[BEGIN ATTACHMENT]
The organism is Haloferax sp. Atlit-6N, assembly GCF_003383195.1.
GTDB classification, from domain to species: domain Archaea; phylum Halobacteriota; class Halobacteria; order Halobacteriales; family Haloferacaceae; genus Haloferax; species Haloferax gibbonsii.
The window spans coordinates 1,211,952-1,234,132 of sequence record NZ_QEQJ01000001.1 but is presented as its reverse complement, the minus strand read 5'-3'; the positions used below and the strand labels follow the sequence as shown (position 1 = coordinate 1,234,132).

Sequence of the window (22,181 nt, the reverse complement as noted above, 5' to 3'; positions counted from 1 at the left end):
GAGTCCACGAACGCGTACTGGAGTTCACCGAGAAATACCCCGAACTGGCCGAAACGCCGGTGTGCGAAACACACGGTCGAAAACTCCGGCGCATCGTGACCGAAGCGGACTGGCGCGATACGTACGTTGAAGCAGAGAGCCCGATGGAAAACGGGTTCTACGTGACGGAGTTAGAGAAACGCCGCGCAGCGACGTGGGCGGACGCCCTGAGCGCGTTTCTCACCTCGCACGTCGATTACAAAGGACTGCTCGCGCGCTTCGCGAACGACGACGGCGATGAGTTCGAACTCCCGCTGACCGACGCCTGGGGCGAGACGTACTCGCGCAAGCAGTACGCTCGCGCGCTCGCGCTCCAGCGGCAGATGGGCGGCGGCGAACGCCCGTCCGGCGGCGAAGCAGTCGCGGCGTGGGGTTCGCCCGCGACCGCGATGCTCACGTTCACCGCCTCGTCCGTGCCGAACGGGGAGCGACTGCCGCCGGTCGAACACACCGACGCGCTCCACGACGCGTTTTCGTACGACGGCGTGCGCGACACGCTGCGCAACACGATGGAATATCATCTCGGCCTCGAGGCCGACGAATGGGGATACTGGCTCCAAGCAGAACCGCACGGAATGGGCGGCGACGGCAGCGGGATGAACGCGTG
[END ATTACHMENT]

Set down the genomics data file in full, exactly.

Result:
The organism is Haloferax sp. Atlit-6N, assembly GCF_003383195.1.
GTDB classification, from domain to species: domain Archaea; phylum Halobacteriota; class Halobacteria; order Halobacteriales; family Haloferacaceae; genus Haloferax; species Haloferax gibbonsii.
The window spans coordinates 1,211,952-1,234,132 of sequence record NZ_QEQJ01000001.1 but is presented as its reverse complement, the minus strand read 5'-3'; the positions used below and the strand labels follow the sequence as shown (position 1 = coordinate 1,234,132).

Sequence of the window (22,181 nt, the reverse complement as noted above, 5' to 3'; positions counted from 1 at the left end):
GAGTCCACGAACGCGTACTGGAGTTCACCGAGAAATACCCCGAACTGGCCGAAACGCCGGTGTGCGAAACACACGGTCGAAAACTCCGGCGCATCGTGACCGAAGCGGACTGGCGCGATACGTACGTTGAAGCAGAGAGCCCGATGGAAAACGGGTTCTACGTGACGGAGTTAGAGAAACGCCGCGCAGCGACGTGGGCGGACGCCCTGAGCGCGTTTCTCACCTCGCACGTCGATTACAAAGGACTGCTCGCGCGCTTCGCGAACGACGACGGCGATGAGTTCGAACTCCCGCTGACCGACGCCTGGGGCGAGACGTACTCGCGCAAGCAGTACGCTCGCGCGCTCGCGCTCCAGCGGCAGATGGGCGGCGGCGAACGCCCGTCCGGCGGCGAAGCAGTCGCGGCGTGGGGTTCGCCCGCGACCGCGATGCTCACGTTCACCGCCTCGTCCGTGCCGAACGGGGAGCGACTGCCGCCGGTCGAACACACCGACGCGCTCCACGACGCGTTTTCGTACGACGGCGTGCGCGACACGCTGCGCAACACGATGGAATATCATCTCGGCCTCGAGGCCGACGAATGGGGATACTGGCTCCAAGCAGAACCGCACGGAATGGGCGGCGACGGCAGCGGGATGAACGCGTG